Chris Keene (CEO of our portfolio company WaveMaker) pointed me to a recent McKinsey report on the SaaS Platform Wars.
The reference, and link to the McKinsey report are on Chris' blog entry called SaaS Platforms For ISVs - Who Wins? from May 21st.
It was very thought provoking and gave our firm a basis for examining our work in SaaS. We have been very active SaaS investors with about 15 companies including Omniture, Employease and Aria Systems. The latter is a great example of the common services layer being delivered as a SaaS infrastructure layer as described as one of the core areas of the stack.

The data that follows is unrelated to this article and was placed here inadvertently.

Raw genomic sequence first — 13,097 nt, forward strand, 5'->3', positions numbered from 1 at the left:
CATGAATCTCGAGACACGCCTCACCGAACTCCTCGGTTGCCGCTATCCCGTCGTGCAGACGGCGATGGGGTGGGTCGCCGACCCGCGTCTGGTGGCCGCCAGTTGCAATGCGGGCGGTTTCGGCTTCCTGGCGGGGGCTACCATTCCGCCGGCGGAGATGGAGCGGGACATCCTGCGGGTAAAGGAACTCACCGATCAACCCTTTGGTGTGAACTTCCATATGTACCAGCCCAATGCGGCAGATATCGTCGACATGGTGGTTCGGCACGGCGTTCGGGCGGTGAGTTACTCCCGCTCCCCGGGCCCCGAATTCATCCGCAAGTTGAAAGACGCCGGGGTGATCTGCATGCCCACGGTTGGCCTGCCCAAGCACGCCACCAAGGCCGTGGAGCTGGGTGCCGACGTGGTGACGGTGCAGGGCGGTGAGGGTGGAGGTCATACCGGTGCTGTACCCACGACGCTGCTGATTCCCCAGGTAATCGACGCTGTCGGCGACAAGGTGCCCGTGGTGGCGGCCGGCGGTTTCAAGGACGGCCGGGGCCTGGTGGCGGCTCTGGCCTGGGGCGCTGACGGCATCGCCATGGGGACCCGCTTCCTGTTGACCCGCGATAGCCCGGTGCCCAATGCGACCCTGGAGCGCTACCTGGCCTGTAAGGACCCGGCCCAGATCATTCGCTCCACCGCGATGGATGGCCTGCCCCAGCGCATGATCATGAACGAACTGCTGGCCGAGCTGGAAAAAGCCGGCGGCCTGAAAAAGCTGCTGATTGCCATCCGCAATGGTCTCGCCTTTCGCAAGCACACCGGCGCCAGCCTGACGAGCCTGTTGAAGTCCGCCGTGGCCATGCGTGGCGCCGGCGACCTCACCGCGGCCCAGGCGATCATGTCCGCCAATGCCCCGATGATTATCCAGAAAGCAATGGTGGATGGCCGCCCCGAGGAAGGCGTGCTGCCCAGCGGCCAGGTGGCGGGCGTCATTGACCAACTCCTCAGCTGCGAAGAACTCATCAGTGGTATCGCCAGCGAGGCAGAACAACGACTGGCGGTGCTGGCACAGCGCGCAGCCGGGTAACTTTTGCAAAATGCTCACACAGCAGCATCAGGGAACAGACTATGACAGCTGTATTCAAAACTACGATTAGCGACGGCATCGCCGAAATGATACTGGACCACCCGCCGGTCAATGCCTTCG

I think the internationalization piece related to SaaS is another core asset that platforms can provide worth noting. For instance Aria provides other SaaS companies with the ability to do business in many countries and currencies with one integration - to date they have done a billion transactions in over 150 countries. Without good SaaS platform components each vendor would have this complicated mess to untangle for each area that they want to do business - and it slows down the adoption.
The battlefront that I see as the one developing the most quickly in SaaS platforms is the one around cloud computing. We are seeing different approaches and different levels of the stack exposed by all the vendors…Amazon is a utility model (but proprietary queuing and other bits), Google forces Python and the persistent storage, Opsource wants to build lock-in through application peering, etc. We still don’t know where Microsoft, IBM and others will enter…it will be a dynamic market for a bit yet. We are investors in Elastra that provides a third party layer for working with cloud computing environments.